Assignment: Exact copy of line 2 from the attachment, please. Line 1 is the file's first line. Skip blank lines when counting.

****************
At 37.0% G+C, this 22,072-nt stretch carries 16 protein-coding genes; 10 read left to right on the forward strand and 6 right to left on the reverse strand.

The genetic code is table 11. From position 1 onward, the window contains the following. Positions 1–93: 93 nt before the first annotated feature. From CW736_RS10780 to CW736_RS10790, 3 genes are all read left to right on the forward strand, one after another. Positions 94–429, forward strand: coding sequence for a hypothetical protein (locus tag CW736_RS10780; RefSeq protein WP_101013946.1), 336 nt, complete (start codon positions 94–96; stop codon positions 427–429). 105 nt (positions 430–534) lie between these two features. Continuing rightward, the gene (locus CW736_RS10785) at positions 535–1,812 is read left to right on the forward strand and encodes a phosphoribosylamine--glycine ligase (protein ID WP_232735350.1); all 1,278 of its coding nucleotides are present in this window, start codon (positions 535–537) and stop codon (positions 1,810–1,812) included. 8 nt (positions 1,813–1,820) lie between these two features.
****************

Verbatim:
The genetic code is table 11. From position 1 onward, the window contains the following. Positions 1–93: 93 nt before the first annotated feature. From CW736_RS10780 to CW736_RS10790, 3 genes are all read left to right on the forward strand, one after another. Positions 94–429, forward strand: coding sequence for a hypothetical protein (locus tag CW736_RS10780; RefSeq protein WP_101013946.1), 336 nt, complete (start codon positions 94–96; stop codon positions 427–429). 105 nt (positions 430–534) lie between these two features. Continuing rightward, the gene (locus CW736_RS10785) at positions 535–1,812 is read left to right on the forward strand and encodes a phosphoribosylamine--glycine ligase (protein ID WP_232735350.1); all 1,278 of its coding nucleotides are present in this window, start codon (positions 535–537) and stop codon (positions 1,810–1,812) included. 8 nt (positions 1,813–1,820) lie between these two features.